This blog is the first installment of a 5-part blog series about the Border Gateway Protocol (BGP). You can download the full series in The Comprehensive Guide to BGP, or view individual installments below.
Part 2: X-Raying BGP
Part 3: BGP and Your Brand’s Bottom Line
Part 4: How BGP Routing Really Works
Part 5: Vulnerabilities of BGP
The Border Gateway Protocol (BGP) turned 30 years old this year, making it one of the most long-lasting, widely-used protocols ever deployed in the Internet. BGP was initially conceived in January, 1989 by Yakov Rekhter (IBM) and Kirk Lougheed (Cisco) on two napkins during the 12th IETF conference in Austin, Texas.
Curiously enough, BGP was conceived as an interim solution to overcome the infeasibility of using the existing Exterior Gateway Protocol (EGP) with the increase in complexity for connectivity between Administrative Domains. Thirty years passed, and the interim solution became one of the pillars of the Internet architecture. Version 4 (the current version) was released in 1994, and since then it gets updated sporadically with new features and capabilities.
What is BGP? Some Basics
Before we dive into the history of BGP, let’s go over some basics of what it is. The primary function of BGP is to manage how packets are routed across the internet through the exchange of routing and reachability information between edge routers. BGP directs traffic between autonomous systems (AS), which are network routers managed by a single enterprise or service provider. When an AS gets set up, it peers with other AS’s to share IP prefixes, which are then shared with other AS’s, and so on. In this way, when new prefixes are announced, they get propagated around the internet.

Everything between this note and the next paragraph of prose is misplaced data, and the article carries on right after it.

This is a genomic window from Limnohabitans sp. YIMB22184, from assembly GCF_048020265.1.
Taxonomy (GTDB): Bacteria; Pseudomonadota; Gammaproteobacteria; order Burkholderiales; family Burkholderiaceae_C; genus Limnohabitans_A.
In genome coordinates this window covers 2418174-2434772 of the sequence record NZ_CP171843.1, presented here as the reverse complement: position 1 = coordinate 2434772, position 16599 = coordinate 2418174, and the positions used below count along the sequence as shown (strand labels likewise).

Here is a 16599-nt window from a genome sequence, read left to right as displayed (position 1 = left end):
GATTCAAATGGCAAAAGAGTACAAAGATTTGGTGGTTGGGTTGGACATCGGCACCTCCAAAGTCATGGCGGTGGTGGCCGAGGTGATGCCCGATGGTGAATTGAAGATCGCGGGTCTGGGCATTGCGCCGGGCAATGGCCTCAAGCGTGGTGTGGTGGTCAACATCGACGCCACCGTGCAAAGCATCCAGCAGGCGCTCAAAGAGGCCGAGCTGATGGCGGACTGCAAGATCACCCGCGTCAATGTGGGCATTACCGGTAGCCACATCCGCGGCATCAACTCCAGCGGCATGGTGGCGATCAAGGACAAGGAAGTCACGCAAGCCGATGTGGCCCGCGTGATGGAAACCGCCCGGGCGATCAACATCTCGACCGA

The biggest problem, however, is that BGP is extremely vulnerable to both malicious attacks and human error. There are roughly 65,000 AS’s that make up the global internet, and little to no oversight for how each AS peering filters must be configured. This means that if a new, bogus route (aka a bogon prefix) is announced (either through intentional hijacking or just a typo) it sends traffic to the wrong network, and can spread like wildfire across the internet.
A Little Bit of History
Some background is required to better understand the crucial role that BGP played in the history of the Internet. In 1989, the Internet as we perceive it today was just moving its first steps. The commercial use of the Internet was still forbidden (the restriction was lifted in 1995 with the decommission of NSFNET), but commercial ISPs were sprouting and offering network access to end users, and the commercial use of the Internet was no longer a taboo topic.
When BGP was firstly standardized in June, 1989, the long-running ARPANET was just being decommissioned (February 28, 1989), TCP/IP was being used to interconnect different networks from remote countries, and the Internet was about to move from its centric architecture to a more distributed architecture, without a clearly defined backbone. Curiously, the requiem to ARPANET by Vinton G. Cerf was performed in the very same IETF meeting where BGP was just being announced to the world.
Up until then, the so-called Internet gateways were exchanging net-reachability information via the Exterior Gateway Protocol (EGP). EGP was conceived for an Internet composed by a core AS and multiple other smaller AS’s directly connected to that core, and it totally relied on having a tree-structured topology of AS’s, without cycles.